110: Geoffrey West, part 3: Using science to create a vision for the future (transcript)

December 26, 2018 by Dani Mihaleva
in Podcast

Geoffrey West

I think of Jeffrey’s research as particularly valuable since it comes from different directions and draws from many different sources than most environmental approaches do. He takes a different approach to technology and innovation. He’s not so big on technology. I mean he’s big on it but he recognizes its limitations and its potential for harm. Rarely do I hear of scientists saying that their research points to leadership. In this conversation we move from research into more about action and leadership. You’ll hear I begin with a few questions: “Can we change the pattern he found and described and what does it look like?” He talks about a solution based more on cultural change than technological. He talks about how he expects it to be based on altruism and love and things like that. Not the sort of thing you expect from scientists, at least not in public. In any case, I think that Geoffrey West’s listeners probably prefer science to me talking so I’ll leave you to the conversation with Geoffrey West.

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Joshua: Welcome to the Leadership and the Environment podcast. This is Joshua Spodek. I’m here with Geoffrey West again. Geoffrey, how are you?

Geoffrey: I’m fine, Josh. Nice to see you again to chat with you again. I just got back from a trip so I am a little bit at sixes and sevens but good.

Joshua: Well, that happens because the exponent is high and therefore you move faster than if you were living on a farm. Yeah, actually I want to get into that. So since we last spoke I finished your book and there were a lot of things in there that I wanted to cover now that I’ve gotten more depth out of it and I took some notes. And I’d like to go down, if it’s okay with you, to say a couple of things, a couple of topics and then maybe we can pick one or two to cover in a little more depth. And at the very top level for me is that I read your book as a book of… This came out before, is that your book was studying something, presenting the results of what you studied and the last chapter was starting to get into “What do we do about this?” And for me that’s a starting point and one of the things I’ve loved about our earlier conversations is that your results lead you to say a leadership would be very important right now. Ironically, Donald Trump showed that leadership of this kind of change that you think is necessary is possible. Ironic, that it happened the way.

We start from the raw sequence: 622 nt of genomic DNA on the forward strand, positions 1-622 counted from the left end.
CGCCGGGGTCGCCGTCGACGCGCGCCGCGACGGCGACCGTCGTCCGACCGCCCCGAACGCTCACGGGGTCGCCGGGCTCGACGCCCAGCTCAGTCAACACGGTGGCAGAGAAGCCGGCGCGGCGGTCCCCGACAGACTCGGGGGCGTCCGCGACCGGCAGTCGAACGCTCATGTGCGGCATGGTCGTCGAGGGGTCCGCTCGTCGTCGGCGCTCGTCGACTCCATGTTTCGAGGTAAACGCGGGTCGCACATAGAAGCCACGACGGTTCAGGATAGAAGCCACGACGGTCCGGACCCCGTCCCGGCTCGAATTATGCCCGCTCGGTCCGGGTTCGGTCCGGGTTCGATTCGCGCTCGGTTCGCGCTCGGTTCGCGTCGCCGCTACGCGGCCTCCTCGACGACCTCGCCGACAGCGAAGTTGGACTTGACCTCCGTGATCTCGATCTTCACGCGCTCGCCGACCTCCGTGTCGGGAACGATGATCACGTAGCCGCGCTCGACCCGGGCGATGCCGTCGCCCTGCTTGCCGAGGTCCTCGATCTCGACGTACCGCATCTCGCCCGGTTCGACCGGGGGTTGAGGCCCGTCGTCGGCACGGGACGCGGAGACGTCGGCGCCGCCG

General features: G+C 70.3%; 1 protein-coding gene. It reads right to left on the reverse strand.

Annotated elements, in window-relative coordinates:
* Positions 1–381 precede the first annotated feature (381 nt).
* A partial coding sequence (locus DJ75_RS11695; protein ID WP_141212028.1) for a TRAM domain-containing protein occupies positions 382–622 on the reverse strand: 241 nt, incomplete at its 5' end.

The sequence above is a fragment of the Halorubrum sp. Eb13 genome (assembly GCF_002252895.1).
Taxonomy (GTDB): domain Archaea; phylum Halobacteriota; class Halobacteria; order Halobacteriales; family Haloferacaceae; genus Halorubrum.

Geoffrey: Yes, exactly. But with the wrong sign.

Joshua: Yeah. So for me it came to me because I thought that’s what was missing. And so I want to dig into your stuff for how we can use it for influencing culture. And so one big thing is that… Alright. Here is topic number one. Are we increasing the city growth, the exponent, the super linearity or is what we’re doing…? I presume that we’re keeping with it but when we have social media and we’re connecting to lots more people and we get… Is that making it more super linear? Or is there something we can do to make it less super linear, to make it just say linear. And if we do that, would that mean that we would decrease our impact on the environment? Although we would we also risk cities disappearing because that seems to be something that makes them so stable. Then another thing was coming from Limits to Growth, having read Limits to Growth, that was influential. I mean it’s one piece of the puzzle or one perspective but from then it seemed like population is really a big issue. But I think from reading yours it seems not just overall population but the population density, the number of connections that people have between each other.

And if that’s the case is… There’s you know the Slow Food movement out there and I wonder if … You know for people who don’t know as opposed to the Fast Food movement. So fast food is all about getting it really quick and whatever’s cheapest. And slow food is like what’s most delicious and best for the land and so forth. Would doing something like a Slow Life movement affect the super linearity? Is there something we can do to change culture to do that? This is what I’m thinking about. Can we influence that exponent in a way that’s beneficial and without being detrimental? Is that something conceivable? Have you thought about that?

Geoffrey: Yes, I have thought about…

Joshua: Is that what you think about all the time?